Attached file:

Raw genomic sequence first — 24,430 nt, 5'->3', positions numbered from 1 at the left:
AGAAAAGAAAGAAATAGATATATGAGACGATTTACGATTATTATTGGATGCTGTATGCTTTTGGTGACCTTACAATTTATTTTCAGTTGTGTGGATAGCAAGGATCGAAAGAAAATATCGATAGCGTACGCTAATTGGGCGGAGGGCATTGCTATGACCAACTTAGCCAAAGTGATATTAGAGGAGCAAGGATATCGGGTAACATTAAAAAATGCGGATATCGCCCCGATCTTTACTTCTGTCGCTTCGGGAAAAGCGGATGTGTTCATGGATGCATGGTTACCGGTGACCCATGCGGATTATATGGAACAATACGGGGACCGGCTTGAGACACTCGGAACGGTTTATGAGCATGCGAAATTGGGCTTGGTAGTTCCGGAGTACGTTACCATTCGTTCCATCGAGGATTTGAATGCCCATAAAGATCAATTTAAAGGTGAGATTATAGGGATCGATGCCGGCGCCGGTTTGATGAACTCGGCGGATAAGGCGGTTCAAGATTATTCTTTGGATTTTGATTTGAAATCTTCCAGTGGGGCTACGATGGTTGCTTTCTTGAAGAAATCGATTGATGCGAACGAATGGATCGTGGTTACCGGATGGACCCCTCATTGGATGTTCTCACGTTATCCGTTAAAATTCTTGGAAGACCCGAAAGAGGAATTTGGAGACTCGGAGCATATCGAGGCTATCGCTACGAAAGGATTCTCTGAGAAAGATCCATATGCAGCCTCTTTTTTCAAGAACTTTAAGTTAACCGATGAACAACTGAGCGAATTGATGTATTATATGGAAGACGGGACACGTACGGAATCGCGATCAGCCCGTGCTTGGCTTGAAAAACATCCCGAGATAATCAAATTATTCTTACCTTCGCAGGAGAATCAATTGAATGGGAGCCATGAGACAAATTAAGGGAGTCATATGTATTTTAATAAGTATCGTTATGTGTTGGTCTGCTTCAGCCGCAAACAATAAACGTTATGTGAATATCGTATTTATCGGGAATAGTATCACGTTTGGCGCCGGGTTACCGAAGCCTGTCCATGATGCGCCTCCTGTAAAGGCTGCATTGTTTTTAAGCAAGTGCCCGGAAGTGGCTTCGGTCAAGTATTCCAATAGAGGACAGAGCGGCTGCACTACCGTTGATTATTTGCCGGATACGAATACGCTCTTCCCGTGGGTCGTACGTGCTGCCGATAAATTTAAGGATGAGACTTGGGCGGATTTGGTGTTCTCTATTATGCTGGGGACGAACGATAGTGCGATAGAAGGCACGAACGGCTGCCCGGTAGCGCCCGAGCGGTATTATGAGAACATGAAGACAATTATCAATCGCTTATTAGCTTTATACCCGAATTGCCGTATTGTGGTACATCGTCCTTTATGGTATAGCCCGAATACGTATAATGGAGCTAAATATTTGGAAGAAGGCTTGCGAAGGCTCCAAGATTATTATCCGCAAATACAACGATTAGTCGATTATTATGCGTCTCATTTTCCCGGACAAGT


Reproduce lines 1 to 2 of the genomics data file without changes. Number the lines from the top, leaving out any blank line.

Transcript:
Raw genomic sequence first — 24,430 nt, 5'->3', positions numbered from 1 at the left:
AGAAAAGAAAGAAATAGATATATGAGACGATTTACGATTATTATTGGATGCTGTATGCTTTTGGTGACCTTACAATTTATTTTCAGTTGTGTGGATAGCAAGGATCGAAAGAAAATATCGATAGCGTACGCTAATTGGGCGGAGGGCATTGCTATGACCAACTTAGCCAAAGTGATATTAGAGGAGCAAGGATATCGGGTAACATTAAAAAATGCGGATATCGCCCCGATCTTTACTTCTGTCGCTTCGGGAAAAGCGGATGTGTTCATGGATGCATGGTTACCGGTGACCCATGCGGATTATATGGAACAATACGGGGACCGGCTTGAGACACTCGGAACGGTTTATGAGCATGCGAAATTGGGCTTGGTAGTTCCGGAGTACGTTACCATTCGTTCCATCGAGGATTTGAATGCCCATAAAGATCAATTTAAAGGTGAGATTATAGGGATCGATGCCGGCGCCGGTTTGATGAACTCGGCGGATAAGGCGGTTCAAGATTATTCTTTGGATTTTGATTTGAAATCTTCCAGTGGGGCTACGATGGTTGCTTTCTTGAAGAAATCGATTGATGCGAACGAATGGATCGTGGTTACCGGATGGACCCCTCATTGGATGTTCTCACGTTATCCGTTAAAATTCTTGGAAGACCCGAAAGAGGAATTTGGAGACTCGGAGCATATCGAGGCTATCGCTACGAAAGGATTCTCTGAGAAAGATCCATATGCAGCCTCTTTTTTCAAGAACTTTAAGTTAACCGATGAACAACTGAGCGAATTGATGTATTATATGGAAGACGGGACACGTACGGAATCGCGATCAGCCCGTGCTTGGCTTGAAAAACATCCCGAGATAATCAAATTATTCTTACCTTCGCAGGAGAATCAATTGAATGGGAGCCATGAGACAAATTAAGGGAGTCATATGTATTTTAATAAGTATCGTTATGTGTTGGTCTGCTTCAGCCGCAAACAATAAACGTTATGTGAATATCGTATTTATCGGGAATAGTATCACGTTTGGCGCCGGGTTACCGAAGCCTGTCCATGATGCGCCTCCTGTAAAGGCTGCATTGTTTTTAAGCAAGTGCCCGGAAGTGGCTTCGGTCAAGTATTCCAATAGAGGACAGAGCGGCTGCACTACCGTTGATTATTTGCCGGATACGAATACGCTCTTCCCGTGGGTCGTACGTGCTGCCGATAAATTTAAGGATGAGACTTGGGCGGATTTGGTGTTCTCTATTATGCTGGGGACGAACGATAGTGCGATAGAAGGCACGAACGGCTGCCCGGTAGCGCCCGAGCGGTATTATGAGAACATGAAGACAATTATCAATCGCTTATTAGCTTTATACCCGAATTGCCGTATTGTGGTACATCGTCCTTTATGGTATAGCCCGAATACGTATAATGGAGCTAAATATTTGGAAGAAGGCTTGCGAAGGCTCCAAGATTATTATCCGCAAATACAACGATTAGTCGATTATTATGCGTCTCATTTTCCCGGACAAGT